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I have a confession: I don’t think budgeting is all that great. It’s such a small part of the financial planning picture, but it gets all of the attention. I don’t see it as the big solution to money problems, but as a piece of the full puzzle. I think the focus should be on creating a financial plan that includes a budget that fits your lifestyle, a spending tracker (check out these apps) and a smart savings plan.
All of the advice I’m sharing with you is based on my personal experience as an ASU student, trying to make and save money, not from a textbook. I understand how challenging it can be to create and stick to a financial plan while you’re in college, and I hope I can help make it easier for you.
Many students have jobs that pay based on commission, through stipends or are supplemented by tips. I bussed tables for a couple of years (tips), and I’m now transitioning to real estate and financial advising (commission), so I’ve experienced all kinds of pay structures.
The question I hear the most from other students is: “how can you create a budget if you don’t know exactly how much you’ll bring in each month?” I always answer by saying that you can’t — at least not a traditional budget. But you can create a financial plan that works with your fluctuating income.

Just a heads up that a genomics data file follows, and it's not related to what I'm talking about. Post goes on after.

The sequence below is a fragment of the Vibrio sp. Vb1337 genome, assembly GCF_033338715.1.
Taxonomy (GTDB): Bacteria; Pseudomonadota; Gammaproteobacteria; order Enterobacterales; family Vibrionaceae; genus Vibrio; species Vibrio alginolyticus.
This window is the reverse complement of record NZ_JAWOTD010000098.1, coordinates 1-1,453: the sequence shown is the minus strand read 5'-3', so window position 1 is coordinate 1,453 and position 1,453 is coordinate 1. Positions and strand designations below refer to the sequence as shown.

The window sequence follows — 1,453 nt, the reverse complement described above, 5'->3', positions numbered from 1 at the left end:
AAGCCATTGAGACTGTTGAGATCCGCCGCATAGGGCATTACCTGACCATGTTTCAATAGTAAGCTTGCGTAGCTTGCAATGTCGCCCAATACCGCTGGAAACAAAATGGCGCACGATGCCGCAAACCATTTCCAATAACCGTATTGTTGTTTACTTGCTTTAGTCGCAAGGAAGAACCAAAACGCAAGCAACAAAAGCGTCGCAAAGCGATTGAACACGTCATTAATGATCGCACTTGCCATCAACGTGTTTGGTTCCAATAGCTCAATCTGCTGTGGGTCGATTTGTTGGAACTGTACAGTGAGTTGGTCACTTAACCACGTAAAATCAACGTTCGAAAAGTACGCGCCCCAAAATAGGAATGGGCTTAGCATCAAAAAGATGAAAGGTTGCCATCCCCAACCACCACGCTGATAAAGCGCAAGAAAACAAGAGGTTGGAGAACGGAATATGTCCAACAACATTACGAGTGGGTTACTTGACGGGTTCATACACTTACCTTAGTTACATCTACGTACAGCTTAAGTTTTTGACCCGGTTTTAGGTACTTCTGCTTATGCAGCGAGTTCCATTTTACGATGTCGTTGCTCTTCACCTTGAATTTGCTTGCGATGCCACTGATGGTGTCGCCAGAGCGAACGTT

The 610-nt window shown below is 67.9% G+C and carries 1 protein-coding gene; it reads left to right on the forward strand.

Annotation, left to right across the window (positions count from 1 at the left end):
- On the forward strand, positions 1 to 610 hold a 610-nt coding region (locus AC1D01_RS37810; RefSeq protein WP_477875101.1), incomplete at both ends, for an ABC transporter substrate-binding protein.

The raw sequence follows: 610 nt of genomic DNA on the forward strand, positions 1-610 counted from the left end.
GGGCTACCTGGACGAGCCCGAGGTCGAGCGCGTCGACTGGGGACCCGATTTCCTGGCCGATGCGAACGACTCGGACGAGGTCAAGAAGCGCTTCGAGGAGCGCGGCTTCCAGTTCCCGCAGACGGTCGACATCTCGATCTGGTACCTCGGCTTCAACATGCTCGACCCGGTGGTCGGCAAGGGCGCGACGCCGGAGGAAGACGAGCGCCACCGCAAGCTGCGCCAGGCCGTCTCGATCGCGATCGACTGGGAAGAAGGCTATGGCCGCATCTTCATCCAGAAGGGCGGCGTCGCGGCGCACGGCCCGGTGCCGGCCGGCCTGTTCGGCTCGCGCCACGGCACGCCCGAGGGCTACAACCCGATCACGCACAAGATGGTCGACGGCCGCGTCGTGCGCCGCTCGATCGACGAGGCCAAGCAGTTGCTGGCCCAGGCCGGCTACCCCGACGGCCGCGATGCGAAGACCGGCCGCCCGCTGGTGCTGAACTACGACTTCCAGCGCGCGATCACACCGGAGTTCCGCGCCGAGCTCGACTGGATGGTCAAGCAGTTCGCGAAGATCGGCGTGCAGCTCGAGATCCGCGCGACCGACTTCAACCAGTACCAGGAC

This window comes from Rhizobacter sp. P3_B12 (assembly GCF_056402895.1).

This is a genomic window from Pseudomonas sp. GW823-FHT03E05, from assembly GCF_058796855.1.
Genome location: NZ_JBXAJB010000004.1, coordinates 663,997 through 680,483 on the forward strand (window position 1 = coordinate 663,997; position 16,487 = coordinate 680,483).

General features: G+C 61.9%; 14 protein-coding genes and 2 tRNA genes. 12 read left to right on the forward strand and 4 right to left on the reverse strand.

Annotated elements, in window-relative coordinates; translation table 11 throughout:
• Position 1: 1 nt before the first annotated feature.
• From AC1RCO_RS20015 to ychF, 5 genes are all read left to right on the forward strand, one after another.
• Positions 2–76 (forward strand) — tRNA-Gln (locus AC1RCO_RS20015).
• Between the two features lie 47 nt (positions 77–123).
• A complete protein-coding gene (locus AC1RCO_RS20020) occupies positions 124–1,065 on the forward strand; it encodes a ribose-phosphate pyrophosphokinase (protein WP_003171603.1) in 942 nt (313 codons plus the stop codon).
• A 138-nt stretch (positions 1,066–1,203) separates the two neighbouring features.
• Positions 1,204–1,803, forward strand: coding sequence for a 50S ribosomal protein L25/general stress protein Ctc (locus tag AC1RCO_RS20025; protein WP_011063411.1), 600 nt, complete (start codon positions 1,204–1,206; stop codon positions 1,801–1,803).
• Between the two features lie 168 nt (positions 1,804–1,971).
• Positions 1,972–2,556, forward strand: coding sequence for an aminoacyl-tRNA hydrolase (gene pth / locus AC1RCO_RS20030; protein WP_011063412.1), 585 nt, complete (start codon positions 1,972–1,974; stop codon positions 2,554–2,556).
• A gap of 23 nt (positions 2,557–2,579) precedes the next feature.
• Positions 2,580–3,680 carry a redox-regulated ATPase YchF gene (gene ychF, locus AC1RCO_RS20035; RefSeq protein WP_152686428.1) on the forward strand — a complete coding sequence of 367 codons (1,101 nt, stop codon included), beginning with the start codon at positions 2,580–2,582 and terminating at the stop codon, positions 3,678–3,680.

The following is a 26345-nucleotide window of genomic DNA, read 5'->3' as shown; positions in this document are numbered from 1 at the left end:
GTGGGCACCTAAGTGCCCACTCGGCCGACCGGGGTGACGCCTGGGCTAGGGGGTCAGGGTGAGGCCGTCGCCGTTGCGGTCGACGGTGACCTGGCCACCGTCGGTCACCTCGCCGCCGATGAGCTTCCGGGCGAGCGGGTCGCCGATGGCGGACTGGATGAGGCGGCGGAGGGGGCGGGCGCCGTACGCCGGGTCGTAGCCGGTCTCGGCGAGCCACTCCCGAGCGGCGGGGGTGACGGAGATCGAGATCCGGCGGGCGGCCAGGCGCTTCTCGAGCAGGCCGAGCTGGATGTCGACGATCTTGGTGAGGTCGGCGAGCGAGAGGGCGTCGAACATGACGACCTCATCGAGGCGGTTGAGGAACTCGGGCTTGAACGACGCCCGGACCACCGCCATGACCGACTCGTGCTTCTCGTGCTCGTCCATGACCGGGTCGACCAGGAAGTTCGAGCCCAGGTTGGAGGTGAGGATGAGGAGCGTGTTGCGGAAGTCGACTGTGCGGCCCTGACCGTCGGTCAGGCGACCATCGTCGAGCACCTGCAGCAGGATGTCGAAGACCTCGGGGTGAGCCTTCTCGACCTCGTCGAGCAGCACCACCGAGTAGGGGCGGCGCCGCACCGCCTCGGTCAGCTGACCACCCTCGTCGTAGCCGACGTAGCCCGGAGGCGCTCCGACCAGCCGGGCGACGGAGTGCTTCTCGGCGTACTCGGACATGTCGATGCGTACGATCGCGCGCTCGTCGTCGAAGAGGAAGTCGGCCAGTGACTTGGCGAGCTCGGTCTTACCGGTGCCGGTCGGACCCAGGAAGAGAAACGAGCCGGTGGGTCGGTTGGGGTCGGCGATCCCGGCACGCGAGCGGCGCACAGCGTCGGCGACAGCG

You’ll save yourself so much stress if you cut back on spending until you have saved at least one month of expenses. This will give you a financial safety net to help you stay afloat during slower seasons and will help you make realistic savings goals based on how much you need to have on hand.
I suggest building your financial plan in an Excel or Google Sheets document (that’s what I do). It will take some time to get it right, but it’s so worth it. Here’s an instructable that will help you get started building your financial plan in Excel. If you want to learn more about how to allocate and plan your monthly expenses, check out this iGrad course.
Once you have a financial plan, the next step is evaluating how well you are sticking to it. This means checking in monthly and making sure you’re still on track. With an income that fluctuates, you’ll be able to save more money some months and less during others — that’s okay! Just be sure you always have those savings I mentioned earlier and that you’re adding to them when you have a busy or more successful month and earn additional income.
I hope this series has been as helpful to you as it has been fun for me. Check out my other posts from Financial Literacy Month including, finding financial security, Finding a job in college and credit cards in college.
Sun Devils turn to ASU Adulting 101 to learn (some of) the things not taught in class. Not sure about how to do something? Need to connect with an expert? We got you.